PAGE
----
Recent studies have shown an association between the increased prevalence of ADHD among children and educational policy emphasizing academic performance and accountability (Hinshaw & Scheffler, 2014; Schneider & Eisenberg, 2006). Therefore, this study is designed to help understand this connection by examining pre-k and kindergarten teachers’ perceptions of and practices employed for managing the behavior and bodies of two children who were considered at-risk of being identified with ADHD. Through this research, I investigated how the teachers’ perspectives and practices were related to the increasing concern over school readiness under SBA reform. A summary of the trends in the diagnosis and medication treatment of ADHD among children and their intersection with SBA reform is presented next.


ADHD is “one of the most common neurodevelopmental disorders of childhood” in the United States (Centers for Disease Control and Prevention [CDC], 2015), and the percentage of school-aged children and adolescents, ages 4 to 17 years, diagnosed with ADHD continues to grow. In recent years, one in nine children and adolescents have been diagnosed with ADHD, and approximately 70% of those currently diagnosed with ADHD take medication for treatment (Visser et al., 2014). In particular, the fact that the prevalence of ADHD among school-aged children and adolescents increased 22% between 2003 and 2007 (CDC, 2010; Visser et al., 2014), the first four years after the implementation of the NCLB Act, has raised concerns about the relationship between the ADHD diagnosis and education policy (Koerth-Baker, 2013).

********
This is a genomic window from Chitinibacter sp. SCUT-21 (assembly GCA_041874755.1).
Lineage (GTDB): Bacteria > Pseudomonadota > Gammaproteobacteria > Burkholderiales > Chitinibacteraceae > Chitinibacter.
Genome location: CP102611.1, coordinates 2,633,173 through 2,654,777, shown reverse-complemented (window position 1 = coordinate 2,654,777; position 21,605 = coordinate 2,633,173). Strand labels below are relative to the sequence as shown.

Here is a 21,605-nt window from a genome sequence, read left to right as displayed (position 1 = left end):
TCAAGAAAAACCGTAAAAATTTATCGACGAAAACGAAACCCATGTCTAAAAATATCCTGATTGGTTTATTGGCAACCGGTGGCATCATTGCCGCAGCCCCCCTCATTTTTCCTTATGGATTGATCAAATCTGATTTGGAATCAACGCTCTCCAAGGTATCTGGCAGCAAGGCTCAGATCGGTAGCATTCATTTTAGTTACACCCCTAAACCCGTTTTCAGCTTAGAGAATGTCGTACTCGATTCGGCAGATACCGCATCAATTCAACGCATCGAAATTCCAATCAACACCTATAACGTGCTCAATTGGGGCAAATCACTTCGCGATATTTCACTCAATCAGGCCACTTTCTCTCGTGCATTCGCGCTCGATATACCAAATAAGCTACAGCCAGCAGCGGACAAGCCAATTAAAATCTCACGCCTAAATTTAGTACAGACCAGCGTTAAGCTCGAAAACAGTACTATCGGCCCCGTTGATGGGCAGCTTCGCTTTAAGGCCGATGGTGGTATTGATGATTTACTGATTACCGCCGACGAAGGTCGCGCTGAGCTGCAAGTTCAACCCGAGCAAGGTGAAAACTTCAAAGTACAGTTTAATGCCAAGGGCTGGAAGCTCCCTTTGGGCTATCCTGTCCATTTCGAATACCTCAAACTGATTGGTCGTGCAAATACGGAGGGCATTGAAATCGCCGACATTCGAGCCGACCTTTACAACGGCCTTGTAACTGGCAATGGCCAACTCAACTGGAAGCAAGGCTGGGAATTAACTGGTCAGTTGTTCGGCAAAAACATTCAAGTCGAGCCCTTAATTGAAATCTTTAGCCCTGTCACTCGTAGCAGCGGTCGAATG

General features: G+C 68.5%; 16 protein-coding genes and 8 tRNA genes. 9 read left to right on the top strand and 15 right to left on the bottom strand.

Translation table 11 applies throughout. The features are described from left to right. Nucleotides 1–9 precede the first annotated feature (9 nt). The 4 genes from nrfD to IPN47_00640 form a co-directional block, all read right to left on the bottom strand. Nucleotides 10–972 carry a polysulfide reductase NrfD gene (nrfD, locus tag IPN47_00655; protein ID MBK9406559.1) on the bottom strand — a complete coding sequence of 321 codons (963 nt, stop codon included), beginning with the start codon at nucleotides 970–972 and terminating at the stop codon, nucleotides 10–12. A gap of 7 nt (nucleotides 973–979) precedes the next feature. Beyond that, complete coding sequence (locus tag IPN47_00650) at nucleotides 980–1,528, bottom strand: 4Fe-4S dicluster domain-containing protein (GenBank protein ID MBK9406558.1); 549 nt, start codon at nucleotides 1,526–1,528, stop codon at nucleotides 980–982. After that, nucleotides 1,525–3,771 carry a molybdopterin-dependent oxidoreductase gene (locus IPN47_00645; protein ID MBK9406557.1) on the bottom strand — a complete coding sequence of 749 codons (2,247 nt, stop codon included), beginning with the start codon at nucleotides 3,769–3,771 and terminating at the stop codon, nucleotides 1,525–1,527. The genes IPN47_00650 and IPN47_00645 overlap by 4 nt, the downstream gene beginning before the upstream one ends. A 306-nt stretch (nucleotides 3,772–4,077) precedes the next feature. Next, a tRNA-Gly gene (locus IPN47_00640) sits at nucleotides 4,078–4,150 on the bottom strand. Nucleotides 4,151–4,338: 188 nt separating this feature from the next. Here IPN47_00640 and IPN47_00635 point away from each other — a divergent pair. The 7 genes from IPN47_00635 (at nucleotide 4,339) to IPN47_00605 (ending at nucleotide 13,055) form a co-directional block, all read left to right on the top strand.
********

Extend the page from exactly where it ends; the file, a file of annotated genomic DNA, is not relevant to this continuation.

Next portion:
The impact of education policy on the prevalence of ADHD was evident in Hinshaw and Scheffler’s (2014) study, in which they examined why the southern U.S. tends to have the highest rates of both diagnoses and medication treatment compared to western states. These researchers considered differences in demographics, healthcare policies and providers, and cultural values and standards for behavior to identify a key factor contributing to the geographic variation. Their study results showed that “consequential accountability” policies (p. 77) in education correlated with state differences. For example, the research team found that 15 out of 17 southern states already had accountability laws prior to the NCLB Act. Additionally, focusing on the National Survey of Children’s Health data collected in 2003 and 2007, the researchers revealed that the prevalence of ADHD among children from low-income families in states without previous accountability policies rose by 53% when the NCLB began, compared to a 4% increase among their peers from affluent families living in the same states. This difference by socioeconomic class was not observable in the states where accountability policies had already existed prior to the NCLB mandate. Hinshaw and Scheffler argued that “the push for performance matters” (p. 80). According to these researchers,

Accountability encourages schools to place children with ADHD in special education classes for two reasons: (1) such children are afforded more services, which might raise their test scores; and (2) in at least some areas, they do not have to be “counted” in the district’s overall test score average. (p. 79)

As SBA reform continues to reign, the prevalence of ADHD among children increased by 16% from 2007 to 2011, and the total increase was 42% from 2003 to 2011 (Visser et al., 2014). These trends have led clinical researchers (e.g., Visser et al., 2014) to acknowledge educational policies as one of the “contextual factors” influencing ADHD diagnoses.